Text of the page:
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Off-Broadway Review

NY Review: 'Baudelaire: La Mort'

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NY Review: 'Baudelaire: La Mort'
Photo Source: Corky Lee
An intimate, impressionistic dance-theater experience, "Baudelaire: La Mort" is a truly multilingual enterprise, both literally and aesthetically. You'll hear spoken text in French, English, Spanish, and Japanese. Its source material is drawn from the death poems of "Les Fleurs du Mal (The Evil Flowers)," a collection of verses by the 19th-century French poet Charles Baudelaire. The poetry's angst and dolorous events are conveyed through an unusual blending of recitation, butoh movement, flamenco, interpretive dancing, French folk song, Spanish guitar, and sparse, Japanese-flavored atmospheric musical sounds (both live and recorded).

Rendered in the murky, mysterious style of an impressionist painting, the production can be hard to make sense of even if you bone up on your Baudelaire (as I did) before the show. Directed and choreographed by Shigeko Sara Suga, it runs less than an hour and loosely traces the painful life of an Everyman character named Baudelaire. Narrative takes a back seat, however, to seductive theatrical heightening of the strange, painful moods of the poetry.

Created by Suga, Ernest Abuba, Anna Gheesling, and Minouche Waring, the work is performed by a beguiling cast. A commanding actor, Abuba interprets the role of Baudelaire through a powerfully contrasting mixture of harsh, straightforwardly delivered text, some odd Kabuki-like singing, and grotesque stylized movement, including a butoh birth-dance solo of his own choreography. Abuba's chilling performance is supported by a trio of enticing yet gleefully evil ladies, costumed by designer Keiko Obremski in Greek goddessstyle chiffon dresses and identified as the Entities. They are portrayed by Suga, who plays a mean pair of castanets, the animated Tiffany Chen, and a beauty from Paraguay, actor Paola Irun, who joined the cast as a last-minute substitution just 24 hours before the opening-night curtain.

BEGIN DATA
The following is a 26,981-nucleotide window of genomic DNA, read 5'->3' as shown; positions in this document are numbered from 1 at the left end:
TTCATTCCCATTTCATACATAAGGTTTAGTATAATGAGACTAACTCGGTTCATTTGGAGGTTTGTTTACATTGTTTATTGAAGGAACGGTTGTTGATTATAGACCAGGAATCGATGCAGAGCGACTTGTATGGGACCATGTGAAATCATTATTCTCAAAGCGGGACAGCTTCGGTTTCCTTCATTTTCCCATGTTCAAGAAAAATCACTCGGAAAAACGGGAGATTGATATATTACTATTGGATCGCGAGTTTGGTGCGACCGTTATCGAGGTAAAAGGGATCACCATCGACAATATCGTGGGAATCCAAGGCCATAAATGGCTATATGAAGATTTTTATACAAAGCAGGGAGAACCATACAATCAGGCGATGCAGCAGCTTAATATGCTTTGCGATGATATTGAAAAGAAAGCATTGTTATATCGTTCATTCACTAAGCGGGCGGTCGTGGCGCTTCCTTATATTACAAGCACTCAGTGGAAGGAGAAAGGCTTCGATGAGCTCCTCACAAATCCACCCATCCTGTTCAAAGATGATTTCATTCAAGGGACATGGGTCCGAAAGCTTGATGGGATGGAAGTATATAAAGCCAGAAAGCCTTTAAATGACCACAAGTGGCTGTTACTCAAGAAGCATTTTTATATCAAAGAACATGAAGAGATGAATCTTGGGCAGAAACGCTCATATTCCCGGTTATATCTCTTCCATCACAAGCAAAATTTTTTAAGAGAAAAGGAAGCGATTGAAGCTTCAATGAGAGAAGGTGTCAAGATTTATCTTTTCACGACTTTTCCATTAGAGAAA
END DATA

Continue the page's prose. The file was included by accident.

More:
The Entities also have their supporting players, in the form of Tim Liu and Aaron Chieu. Both billed as the character Kuroko, the subservient, silent duo, clothed all in black, act as onstage assistants, handing the actors' props or helping with costume changes. One is reminded of the black-clad puppeteers of Bunraku, who are clearly visible yet not really seen.

Also contributing to the show's evocative theatricality are Marie Yokoyama's smoky lighting, live music played by flamenco guitarist Arturo Martinez and composer Yukio Tsuji, and additional flamenco choreography by Gheesling and Maria Alba.

Presented by Pan Asian Repertory Theatre at the West End Theater, 263 W. 86th St., NYC. March 23–April 1. Wed.–Sat., 7:30 p.m.; Sun., 3 p.m. (212) 352-3101, (866) 811-4111, www.theatermania.com, or www.panasianrep.org.

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